This section is from the book "A Treatise On Beverages or The Complete Practical Bottler", by Charles Herman Sulz. Also available from Amazon: A Treatise On Beverages.
For the better explanation and easy comprehension of the chemical components of the artificially prepared mineral waters, we have placed the same in seven distinct groups, with explanatory remarks following each group. It must be borne in mind, when applying these methods and directions, not to mix the different groups together, but to add each group separately to the fountain, one after the other, a constant agitation being kept up.
Ammonium carbonate Ammonium chloride. Borax.
Remarks to Group I - All these salts are soluble. Mix the required proportions of all the ready prepared solutions of this group in a graduate, and pour the whole into the fountain; or, if desired, dissolve the salts for immediate use in five times their weight of boiling or ten times of cold water, filter and add to fountain. Agitate the fountain and proceed to prepare the next group. The sodium bromide, iodide, fluoride and silicate are usually not kept in stock in form of ready-made solutions, as specially explained. When all other salts of this group are kept in previously prepared solutions, mix them together and dissolve therein these salts; then add all together to fountain.1
Lithium carbonate is only soluble in about 130 parts of cold or boiling water, and usually kept in solution. It belongs to Group I., and its solution is added with those of Group I.; but if all the salts are dissolved for immediate use, the dry carbonate of lithium should then only be dissolved with Group I., when required, in a very trifling quantity. Therefore it is sometimes placed with Group I. However, in most cases we have separated it and placed it by itself as Group II., advising to dissolve and filter it separately, as, in case of dissolving and filtering it with Group I., there is the possibility that it may not get entirely dissolved. When an acid is a component of the artificial combination, and no prepared aqueous solution is used, lithium carbonate is dissolved therein and added to fountain with the iron and manganese salts, Group VI.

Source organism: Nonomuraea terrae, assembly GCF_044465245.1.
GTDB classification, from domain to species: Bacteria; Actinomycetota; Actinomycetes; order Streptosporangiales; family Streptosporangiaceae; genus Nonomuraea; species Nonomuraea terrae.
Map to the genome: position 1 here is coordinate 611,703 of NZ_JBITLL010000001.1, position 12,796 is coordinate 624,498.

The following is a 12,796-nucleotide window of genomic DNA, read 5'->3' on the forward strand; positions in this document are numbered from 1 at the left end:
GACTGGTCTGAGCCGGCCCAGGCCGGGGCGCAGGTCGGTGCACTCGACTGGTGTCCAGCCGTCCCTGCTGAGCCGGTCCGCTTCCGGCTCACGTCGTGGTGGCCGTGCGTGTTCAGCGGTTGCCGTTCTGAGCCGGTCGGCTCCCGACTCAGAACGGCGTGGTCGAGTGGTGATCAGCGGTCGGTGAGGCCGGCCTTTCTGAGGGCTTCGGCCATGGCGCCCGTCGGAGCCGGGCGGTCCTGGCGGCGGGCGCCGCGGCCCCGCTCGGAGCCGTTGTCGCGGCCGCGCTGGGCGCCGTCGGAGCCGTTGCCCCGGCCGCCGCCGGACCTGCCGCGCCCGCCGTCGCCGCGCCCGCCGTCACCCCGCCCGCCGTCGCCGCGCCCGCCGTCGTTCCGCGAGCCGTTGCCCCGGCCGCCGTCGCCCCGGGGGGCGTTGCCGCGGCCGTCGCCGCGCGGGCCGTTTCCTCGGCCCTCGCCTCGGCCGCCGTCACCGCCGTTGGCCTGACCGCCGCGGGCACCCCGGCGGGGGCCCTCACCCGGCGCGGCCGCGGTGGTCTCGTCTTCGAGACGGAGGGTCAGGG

All these salts are soluble. Mix or dissolve as directed for Group I. For calcium bromide apply the same rules as for sodium bromide in Group I. Group III. is added to fountain after Group I. and II., and is never mixed with them outside, as by mutual action of the sulphates and carbonates, insoluble salts would be formed, which separate and remain on the filter or in tank. In the fountain these precipitates are soluble by agitation and subsequent carbonating of the liquid.
Group IV. Magnesium sulphate. Alum (potassa or soda alum).
These salts are soluble. Mix the ready-made solutions or dissolve the salts for immediate use as directed for Ammonium chloride is sometimes also found in Group III., and may be dissolved with either group.
Group I. Keep on agitating while adding the mixed solution to the fountain. Group IV. must be added separately from the preceding groups, best after the chlorides, Group III., as also insoluble salts would form if mixed outside the fountain with the other solutions, which are only soluble by agitation and subsequent carbonating.
Group V. Lime carbonate. Magnesia carbonate hydr. Lime sulphate praecip.